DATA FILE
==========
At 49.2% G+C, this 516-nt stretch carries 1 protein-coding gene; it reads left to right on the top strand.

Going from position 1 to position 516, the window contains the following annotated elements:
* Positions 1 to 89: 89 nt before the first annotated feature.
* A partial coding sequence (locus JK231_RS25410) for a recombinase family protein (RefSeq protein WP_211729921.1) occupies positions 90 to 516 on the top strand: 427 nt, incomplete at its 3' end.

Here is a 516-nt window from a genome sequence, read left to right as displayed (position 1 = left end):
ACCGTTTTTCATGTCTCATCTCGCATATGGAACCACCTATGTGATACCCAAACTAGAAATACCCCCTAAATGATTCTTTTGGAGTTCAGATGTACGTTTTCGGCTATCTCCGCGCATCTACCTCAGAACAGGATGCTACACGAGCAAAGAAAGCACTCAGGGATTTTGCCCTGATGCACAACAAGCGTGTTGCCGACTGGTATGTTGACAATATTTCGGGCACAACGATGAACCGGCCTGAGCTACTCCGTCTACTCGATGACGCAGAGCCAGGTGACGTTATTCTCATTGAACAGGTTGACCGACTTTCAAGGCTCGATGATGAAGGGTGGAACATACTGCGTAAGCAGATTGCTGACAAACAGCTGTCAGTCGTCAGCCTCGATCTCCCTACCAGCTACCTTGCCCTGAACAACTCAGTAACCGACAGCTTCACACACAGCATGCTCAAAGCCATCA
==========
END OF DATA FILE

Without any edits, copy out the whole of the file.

At 49.2% G+C, this 516-nt stretch carries 1 protein-coding gene; it reads left to right on the top strand.

Going from position 1 to position 516, the window contains the following annotated elements:
* Positions 1 to 89: 89 nt before the first annotated feature.
* A partial coding sequence (locus JK231_RS25410) for a recombinase family protein (RefSeq protein WP_211729921.1) occupies positions 90 to 516 on the top strand: 427 nt, incomplete at its 3' end.

Here is a 516-nt window from a genome sequence, read left to right as displayed (position 1 = left end):
ACCGTTTTTCATGTCTCATCTCGCATATGGAACCACCTATGTGATACCCAAACTAGAAATACCCCCTAAATGATTCTTTTGGAGTTCAGATGTACGTTTTCGGCTATCTCCGCGCATCTACCTCAGAACAGGATGCTACACGAGCAAAGAAAGCACTCAGGGATTTTGCCCTGATGCACAACAAGCGTGTTGCCGACTGGTATGTTGACAATATTTCGGGCACAACGATGAACCGGCCTGAGCTACTCCGTCTACTCGATGACGCAGAGCCAGGTGACGTTATTCTCATTGAACAGGTTGACCGACTTTCAAGGCTCGATGATGAAGGGTGGAACATACTGCGTAAGCAGATTGCTGACAAACAGCTGTCAGTCGTCAGCCTCGATCTCCCTACCAGCTACCTTGCCCTGAACAACTCAGTAACCGACAGCTTCACACACAGCATGCTCAAAGCCATCA